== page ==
Many of you know that my area has been declared a disaster area due to flooding. It’s been awful for so many people impacted. Most of the rivers are in my greater backyard, meaning minimum ten miles away from the closest leg of the twisty and winding Big Piney River. The Gasconade and Roubidoux are further away—at least 30 minutes away. They all interconnect and man what a mess when they all hit flood stage. The Big Piney has lots of little streams and creeks that shoot off from the main river. We happen to have one finger that winds around the backside of our property and it wrecked havoc with flowing over the county roads, flooding fields, trapping people at home, not because the waters came into their houses but because they couldn't use the roads to get out to yet more roads that were also closed and flooding. But, we faced minor issues in comparison to towns 30 minutes from here and closer to the rivers.
We've been getting a lot of rain the past two weeks from a series of slow moving thunderstorms and more than our normal rainfall. We got quite a lot the first weekend of August and already the rivers were high from all the runoff. The ground was saturated and the storms that blew into our area Saturday and Sunday and just kept coming. By Monday morning it was getting serious. We were getting a lot of warnings for flooding and flash floods.
In this area we have a lot of low water bridges—maybe two or three feet above the normal water flow. (click on any of the pictures to enlarge)
We received about 15 inches of rain in 48 hours. Roubidoux Creek was 18.6’above flood stage on Monday the 6th and 20.14' August 7th at 6:30 pm by morning it was well over 21 feet, Little Piney almost 15’, the Gasconade was cresting at 28’ over flood stage on Wednesday the 7th and higher. The streets and roads in that area disappeared under the water. Even a section of I-44 closed due to a lake where the interstate used to be. Houses were half or more full of water. Some were pulled off their foundations by the force of the water. We tend to forget just how destructive water is when in flood stage. Especially flash floods.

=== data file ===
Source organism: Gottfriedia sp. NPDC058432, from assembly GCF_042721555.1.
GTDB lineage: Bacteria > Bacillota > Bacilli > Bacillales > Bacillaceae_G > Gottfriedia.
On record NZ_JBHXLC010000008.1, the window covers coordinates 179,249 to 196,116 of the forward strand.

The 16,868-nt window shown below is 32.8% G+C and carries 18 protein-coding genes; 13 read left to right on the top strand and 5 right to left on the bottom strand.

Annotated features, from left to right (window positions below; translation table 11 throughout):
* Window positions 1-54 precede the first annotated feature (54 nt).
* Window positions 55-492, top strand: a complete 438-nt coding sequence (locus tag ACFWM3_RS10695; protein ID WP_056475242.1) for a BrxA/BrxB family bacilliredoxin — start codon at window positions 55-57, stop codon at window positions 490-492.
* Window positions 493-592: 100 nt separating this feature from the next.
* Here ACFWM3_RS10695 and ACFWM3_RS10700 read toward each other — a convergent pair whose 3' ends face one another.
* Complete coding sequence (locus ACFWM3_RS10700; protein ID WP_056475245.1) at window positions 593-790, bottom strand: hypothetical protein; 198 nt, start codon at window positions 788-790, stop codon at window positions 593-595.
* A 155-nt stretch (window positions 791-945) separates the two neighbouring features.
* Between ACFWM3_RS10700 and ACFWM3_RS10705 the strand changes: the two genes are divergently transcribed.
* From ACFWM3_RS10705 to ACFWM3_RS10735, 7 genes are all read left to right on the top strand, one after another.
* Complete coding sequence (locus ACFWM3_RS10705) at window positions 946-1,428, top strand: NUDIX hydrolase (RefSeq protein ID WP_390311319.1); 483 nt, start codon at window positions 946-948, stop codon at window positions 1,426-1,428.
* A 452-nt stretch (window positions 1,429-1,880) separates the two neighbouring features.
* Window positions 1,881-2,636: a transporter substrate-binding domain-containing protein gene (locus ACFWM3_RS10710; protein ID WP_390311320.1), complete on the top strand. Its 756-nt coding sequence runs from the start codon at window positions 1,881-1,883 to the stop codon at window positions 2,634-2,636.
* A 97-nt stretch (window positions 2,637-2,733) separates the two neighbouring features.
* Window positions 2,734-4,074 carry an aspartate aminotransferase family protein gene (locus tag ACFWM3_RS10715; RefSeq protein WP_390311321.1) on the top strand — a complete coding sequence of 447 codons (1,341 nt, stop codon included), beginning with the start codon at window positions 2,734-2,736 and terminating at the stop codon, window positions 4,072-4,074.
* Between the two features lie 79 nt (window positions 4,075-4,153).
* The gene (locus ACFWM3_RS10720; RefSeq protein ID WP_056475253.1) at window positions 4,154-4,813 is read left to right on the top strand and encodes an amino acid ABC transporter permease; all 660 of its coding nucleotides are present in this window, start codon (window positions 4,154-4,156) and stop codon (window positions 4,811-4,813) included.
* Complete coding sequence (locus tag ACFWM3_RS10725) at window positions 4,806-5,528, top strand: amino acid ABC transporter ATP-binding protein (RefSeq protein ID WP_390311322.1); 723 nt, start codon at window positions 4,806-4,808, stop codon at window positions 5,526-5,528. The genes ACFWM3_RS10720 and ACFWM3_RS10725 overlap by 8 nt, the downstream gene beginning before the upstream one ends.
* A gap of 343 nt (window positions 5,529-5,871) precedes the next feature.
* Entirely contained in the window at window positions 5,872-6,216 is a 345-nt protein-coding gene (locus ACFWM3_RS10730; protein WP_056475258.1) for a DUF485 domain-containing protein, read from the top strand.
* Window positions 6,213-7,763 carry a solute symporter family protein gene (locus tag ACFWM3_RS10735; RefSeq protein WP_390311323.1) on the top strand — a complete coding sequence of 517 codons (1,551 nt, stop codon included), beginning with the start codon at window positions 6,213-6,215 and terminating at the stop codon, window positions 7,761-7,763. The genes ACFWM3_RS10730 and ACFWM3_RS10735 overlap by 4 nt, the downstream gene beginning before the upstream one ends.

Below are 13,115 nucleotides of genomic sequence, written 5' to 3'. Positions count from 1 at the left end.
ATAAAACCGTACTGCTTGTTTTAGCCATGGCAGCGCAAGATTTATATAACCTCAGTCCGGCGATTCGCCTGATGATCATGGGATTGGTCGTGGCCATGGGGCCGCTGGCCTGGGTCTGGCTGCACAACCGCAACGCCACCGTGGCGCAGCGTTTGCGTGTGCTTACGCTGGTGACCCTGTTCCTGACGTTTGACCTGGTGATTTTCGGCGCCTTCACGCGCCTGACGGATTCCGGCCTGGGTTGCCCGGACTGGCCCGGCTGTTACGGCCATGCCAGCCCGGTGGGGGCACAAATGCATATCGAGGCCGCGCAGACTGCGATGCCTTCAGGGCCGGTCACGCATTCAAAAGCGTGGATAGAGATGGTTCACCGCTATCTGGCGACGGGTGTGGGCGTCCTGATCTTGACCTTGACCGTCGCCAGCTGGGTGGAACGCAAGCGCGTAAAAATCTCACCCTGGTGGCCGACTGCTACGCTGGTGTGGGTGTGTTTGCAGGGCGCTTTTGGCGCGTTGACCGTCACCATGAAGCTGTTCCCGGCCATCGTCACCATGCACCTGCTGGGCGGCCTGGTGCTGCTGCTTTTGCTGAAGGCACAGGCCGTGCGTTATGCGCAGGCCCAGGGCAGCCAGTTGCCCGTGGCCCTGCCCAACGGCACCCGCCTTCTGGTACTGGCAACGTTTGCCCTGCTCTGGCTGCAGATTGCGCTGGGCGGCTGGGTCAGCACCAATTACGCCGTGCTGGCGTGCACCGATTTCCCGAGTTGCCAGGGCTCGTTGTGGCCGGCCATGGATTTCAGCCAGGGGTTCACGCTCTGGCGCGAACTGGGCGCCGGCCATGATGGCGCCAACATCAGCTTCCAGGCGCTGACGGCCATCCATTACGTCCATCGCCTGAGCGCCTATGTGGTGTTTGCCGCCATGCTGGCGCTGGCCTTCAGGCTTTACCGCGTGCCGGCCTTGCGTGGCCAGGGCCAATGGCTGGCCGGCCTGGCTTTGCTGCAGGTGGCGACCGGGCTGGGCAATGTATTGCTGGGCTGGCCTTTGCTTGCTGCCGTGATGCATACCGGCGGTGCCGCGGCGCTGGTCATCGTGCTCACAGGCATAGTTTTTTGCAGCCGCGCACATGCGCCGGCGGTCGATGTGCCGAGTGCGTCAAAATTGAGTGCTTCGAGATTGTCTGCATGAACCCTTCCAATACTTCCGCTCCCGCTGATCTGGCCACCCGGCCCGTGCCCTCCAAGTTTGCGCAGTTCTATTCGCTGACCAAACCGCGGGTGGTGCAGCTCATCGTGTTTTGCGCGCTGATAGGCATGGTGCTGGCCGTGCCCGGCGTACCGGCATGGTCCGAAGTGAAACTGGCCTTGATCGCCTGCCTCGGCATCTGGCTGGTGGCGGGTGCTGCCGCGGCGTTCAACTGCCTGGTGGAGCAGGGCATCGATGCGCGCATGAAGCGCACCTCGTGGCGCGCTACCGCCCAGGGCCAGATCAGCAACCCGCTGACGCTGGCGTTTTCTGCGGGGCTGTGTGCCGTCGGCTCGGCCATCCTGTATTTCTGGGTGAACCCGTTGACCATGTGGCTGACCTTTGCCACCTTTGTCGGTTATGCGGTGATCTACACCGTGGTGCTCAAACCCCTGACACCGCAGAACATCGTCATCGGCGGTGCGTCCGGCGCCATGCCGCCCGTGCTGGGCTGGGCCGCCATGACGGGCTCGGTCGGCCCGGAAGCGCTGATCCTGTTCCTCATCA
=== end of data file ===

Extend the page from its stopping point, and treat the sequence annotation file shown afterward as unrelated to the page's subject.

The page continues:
Flash floods can be extremely dangerous, instantly turning a normally calm creek or stream into wall of water and sweeping everything in its path downstream. Scary to see, but even scarier to hear it coming and know you have seconds to react and get the hell out of its path. During this storm some of the rivers rose fifteen feet (that’s 15) in twenty-five minutes. Think about that. Flash floods can turn streams or creeks into a Class 4 and 5 whitewater rivers. No lie.
Like I said, we live in hill country and flash floods happen. One of the things that amaze me is people’s stupidity thinking they can cross a familiar road that’s flooded. Did you know that 66% of flood deaths occur in vehicles when the driver makes the mistake of thinking they can navigate through the floodwater? Especially at night. If the water is flooding then it means there is a current and one that is usually much stronger than a person thinks.
Six inches (6”) of fast moving water can knock a person down. Six inches can reach the bottom of most passenger cars and cause you to lose control or stall. Two (2') feet of rapidly moving water can float a large vehicle, even a bus or firetruck.
That goes for you and your pickup truck, Mr. Yahoo Smallbrain. “Well lil’ lady, I got me this here won ton pickup truck. It’s tuff. I’m tuff.”
“Uh-huh. I’ll be sure to send a tow truck to pull your sorry butt out of the mud once the waters recede. If we can find you.”
According to The Weather Channel, one-third of flooded roads and bridges are so damaged by water any vehicle trying to cross stands only a 50% chance of making it to the other side.
How high is the water? Well, I like the sign that says, TURN AROUND DON'T DROWN.
Sounds smart to me.